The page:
Morris said, “If some who call us ‘empire-builders’ mean that we are trying through education, to build a regenerated Southern Illinois, then we are empire-builders.”

I spent a day recently looking through the archives at SIUC, and by the letters and other documents it seems as if Morris fought all the powers to create “the second-ranking public comprehensive research university in Illinois.”

But his vision was, in a sense, even larger—almost revolutionary. Morris also hoped to create a new kind of university that would offer a whole-life education in all fields. He had energy, and a belief that there was no separation of campus and community; “the area is the campus,” he said (qtd. in The Ordeal of Southern Illinois University, George Plochmann, SIU Press, 1959).

At a time when others actively worked against his efforts, Morris “created family housing. He lobbied for and got the TV station, the FM radio station, the university press, the news service, and outdoor education [on yet another satellite campus in the woods]. He also promoted ecology, just as he provided facilities for the handicapped years before society demanded them. He brought to the school such [late-career] luminaries as R. Buckminster Fuller, Katherine Dunham and Marjorie Lawrence.”

Robert A. Harper says Morris’s brilliance consisted of “unorthodox practices that in many respects pioneered new dimensions in higher education,” including opening the “doors as widely as possible . . . to the people of [the] economically depressed region, to minorities and the physically handicapped, and to students from throughout the world.”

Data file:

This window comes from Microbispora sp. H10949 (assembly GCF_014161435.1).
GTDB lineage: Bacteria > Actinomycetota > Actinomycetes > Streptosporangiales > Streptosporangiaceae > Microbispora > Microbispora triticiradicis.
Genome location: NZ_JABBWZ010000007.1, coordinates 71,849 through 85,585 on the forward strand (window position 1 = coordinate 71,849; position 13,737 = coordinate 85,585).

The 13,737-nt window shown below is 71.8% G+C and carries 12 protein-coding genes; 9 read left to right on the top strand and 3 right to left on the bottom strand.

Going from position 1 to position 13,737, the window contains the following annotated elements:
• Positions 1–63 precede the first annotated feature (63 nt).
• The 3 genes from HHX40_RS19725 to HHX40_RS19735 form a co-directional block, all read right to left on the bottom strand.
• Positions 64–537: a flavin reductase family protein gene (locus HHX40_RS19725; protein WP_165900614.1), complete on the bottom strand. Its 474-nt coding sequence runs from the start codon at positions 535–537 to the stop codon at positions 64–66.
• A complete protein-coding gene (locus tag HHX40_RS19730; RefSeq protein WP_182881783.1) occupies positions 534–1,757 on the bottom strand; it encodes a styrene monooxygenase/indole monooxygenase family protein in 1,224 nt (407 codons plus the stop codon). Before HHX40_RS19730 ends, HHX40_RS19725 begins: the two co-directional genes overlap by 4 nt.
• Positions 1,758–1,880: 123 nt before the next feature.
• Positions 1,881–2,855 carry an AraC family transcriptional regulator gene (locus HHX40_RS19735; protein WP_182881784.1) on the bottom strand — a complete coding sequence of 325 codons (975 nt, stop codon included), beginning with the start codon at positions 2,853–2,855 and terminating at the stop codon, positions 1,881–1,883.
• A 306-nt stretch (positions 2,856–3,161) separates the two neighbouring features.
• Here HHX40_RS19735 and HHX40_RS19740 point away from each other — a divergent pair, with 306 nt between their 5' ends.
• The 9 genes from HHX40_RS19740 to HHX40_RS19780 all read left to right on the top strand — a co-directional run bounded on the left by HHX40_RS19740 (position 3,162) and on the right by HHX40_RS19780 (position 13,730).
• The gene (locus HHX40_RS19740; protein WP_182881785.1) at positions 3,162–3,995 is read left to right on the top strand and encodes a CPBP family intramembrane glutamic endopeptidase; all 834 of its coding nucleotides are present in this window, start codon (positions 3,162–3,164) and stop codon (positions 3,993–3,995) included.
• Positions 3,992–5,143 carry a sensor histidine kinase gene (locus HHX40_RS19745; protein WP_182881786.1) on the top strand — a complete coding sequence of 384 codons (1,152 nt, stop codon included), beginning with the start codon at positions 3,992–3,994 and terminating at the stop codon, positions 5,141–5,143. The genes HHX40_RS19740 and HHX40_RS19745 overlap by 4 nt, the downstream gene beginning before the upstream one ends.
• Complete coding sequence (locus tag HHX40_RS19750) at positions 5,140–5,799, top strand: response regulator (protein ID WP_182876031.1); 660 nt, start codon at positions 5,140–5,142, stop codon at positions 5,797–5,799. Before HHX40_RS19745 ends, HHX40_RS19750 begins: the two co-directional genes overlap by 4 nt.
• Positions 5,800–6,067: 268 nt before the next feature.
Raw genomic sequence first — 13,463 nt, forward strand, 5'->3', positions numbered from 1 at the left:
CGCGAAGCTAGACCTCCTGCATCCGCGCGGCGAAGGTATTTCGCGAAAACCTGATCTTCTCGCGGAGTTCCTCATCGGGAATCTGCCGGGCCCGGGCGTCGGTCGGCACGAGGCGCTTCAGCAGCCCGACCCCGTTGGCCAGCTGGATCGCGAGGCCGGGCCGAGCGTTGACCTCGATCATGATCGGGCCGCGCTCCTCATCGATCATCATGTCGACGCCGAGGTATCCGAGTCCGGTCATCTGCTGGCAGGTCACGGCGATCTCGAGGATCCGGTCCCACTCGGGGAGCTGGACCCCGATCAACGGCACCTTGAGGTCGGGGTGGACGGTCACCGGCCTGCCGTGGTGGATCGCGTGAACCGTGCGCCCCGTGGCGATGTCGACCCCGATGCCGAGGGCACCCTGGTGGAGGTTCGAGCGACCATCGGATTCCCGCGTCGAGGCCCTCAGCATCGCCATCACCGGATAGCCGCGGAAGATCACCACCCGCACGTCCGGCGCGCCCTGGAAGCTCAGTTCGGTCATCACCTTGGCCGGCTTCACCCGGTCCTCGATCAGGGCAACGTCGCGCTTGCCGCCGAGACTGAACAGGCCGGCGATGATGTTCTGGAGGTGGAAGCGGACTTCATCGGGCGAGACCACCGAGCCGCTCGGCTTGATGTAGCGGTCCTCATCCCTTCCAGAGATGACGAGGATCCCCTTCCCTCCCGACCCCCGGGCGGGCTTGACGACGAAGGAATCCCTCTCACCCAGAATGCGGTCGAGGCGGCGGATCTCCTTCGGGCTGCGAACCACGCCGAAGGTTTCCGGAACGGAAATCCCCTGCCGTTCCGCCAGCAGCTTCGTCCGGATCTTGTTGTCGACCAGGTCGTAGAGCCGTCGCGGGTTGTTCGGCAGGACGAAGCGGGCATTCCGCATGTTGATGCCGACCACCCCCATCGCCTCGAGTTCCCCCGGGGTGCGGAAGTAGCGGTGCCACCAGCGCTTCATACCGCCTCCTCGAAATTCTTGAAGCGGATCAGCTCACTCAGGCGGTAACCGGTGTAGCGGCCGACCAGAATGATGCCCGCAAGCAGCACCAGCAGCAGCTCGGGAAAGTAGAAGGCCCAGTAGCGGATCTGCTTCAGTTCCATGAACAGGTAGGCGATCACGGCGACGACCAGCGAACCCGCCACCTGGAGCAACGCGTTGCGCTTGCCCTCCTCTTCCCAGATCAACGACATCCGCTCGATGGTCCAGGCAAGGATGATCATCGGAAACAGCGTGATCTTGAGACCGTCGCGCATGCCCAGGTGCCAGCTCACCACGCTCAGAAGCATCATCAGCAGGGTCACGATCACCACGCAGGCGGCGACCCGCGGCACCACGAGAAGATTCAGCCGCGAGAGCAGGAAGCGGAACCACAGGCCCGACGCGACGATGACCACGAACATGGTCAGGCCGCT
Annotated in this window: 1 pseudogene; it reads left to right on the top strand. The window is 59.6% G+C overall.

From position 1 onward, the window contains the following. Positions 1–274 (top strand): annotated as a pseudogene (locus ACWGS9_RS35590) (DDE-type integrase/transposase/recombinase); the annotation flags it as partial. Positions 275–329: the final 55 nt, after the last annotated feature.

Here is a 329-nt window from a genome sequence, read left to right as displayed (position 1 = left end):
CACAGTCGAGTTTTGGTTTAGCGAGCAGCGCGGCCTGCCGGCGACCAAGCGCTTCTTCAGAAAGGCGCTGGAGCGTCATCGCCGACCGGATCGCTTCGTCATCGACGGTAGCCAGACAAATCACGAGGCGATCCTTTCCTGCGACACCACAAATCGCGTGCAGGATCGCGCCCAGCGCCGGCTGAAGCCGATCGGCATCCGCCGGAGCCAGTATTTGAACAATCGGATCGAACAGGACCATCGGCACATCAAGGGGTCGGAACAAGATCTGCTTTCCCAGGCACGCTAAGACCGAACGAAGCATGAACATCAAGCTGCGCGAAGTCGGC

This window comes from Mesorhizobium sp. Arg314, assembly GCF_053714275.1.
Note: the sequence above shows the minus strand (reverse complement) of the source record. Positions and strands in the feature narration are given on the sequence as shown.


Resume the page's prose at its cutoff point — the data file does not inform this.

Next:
The astonishing Foreword to Betty Mitchell’s book is by Dick Gregory, who says, “He was not just the head of the university, he was the father. [. . .] Delyte Morris was the first white man I knew who had both power and compassion. [. . .] You see, I had a fantasy about white people—the good: those in the movies (John Wayne, Humphrey Bogart, and Clark Gable) and the bad: the ones I knew in my neighborhood (the policemen, politicians, and ghetto merchants). Although I know now my fantasy was a myth, Delyte Morris was not. He really was the good guy, only he wasn’t reading from a script; the man was real.”

 

•  •  •

 

Robert A. Harper says, “While other schools [especially the University of Illinois, the ‘powerhouse’ of state education] boasted of the academic nature of their curricula, in times before there were community colleges [in the area] SIU offered courses in trades that were needed by the people of its region but were considered inappropriate for an institution of higher education.”

That was VTI, which SIU’s University News Service called the “only university-connected school of its type in the state . . . a two-year college-level technical school that offers training in 29 major fields and options.”

Mitchell reports that in 1964 Morris said, “[M]any people were skeptical about the work when we launched [VTI] 13 or 14 years ago. Educators looked down their noses at us. But in five or six years the situation was reversed. Now the VTI is being held up by educators as an example of what ought to be done in other states. [. . .] A university is like a good library. From the library you draw out a book, but from the university you call out a person who will come to your home town, see your problems with his eyes, and in the light of his special knowledge and his acquaintance with many other areas counsel your community. [. . .] ‘We must take the university to the people.’”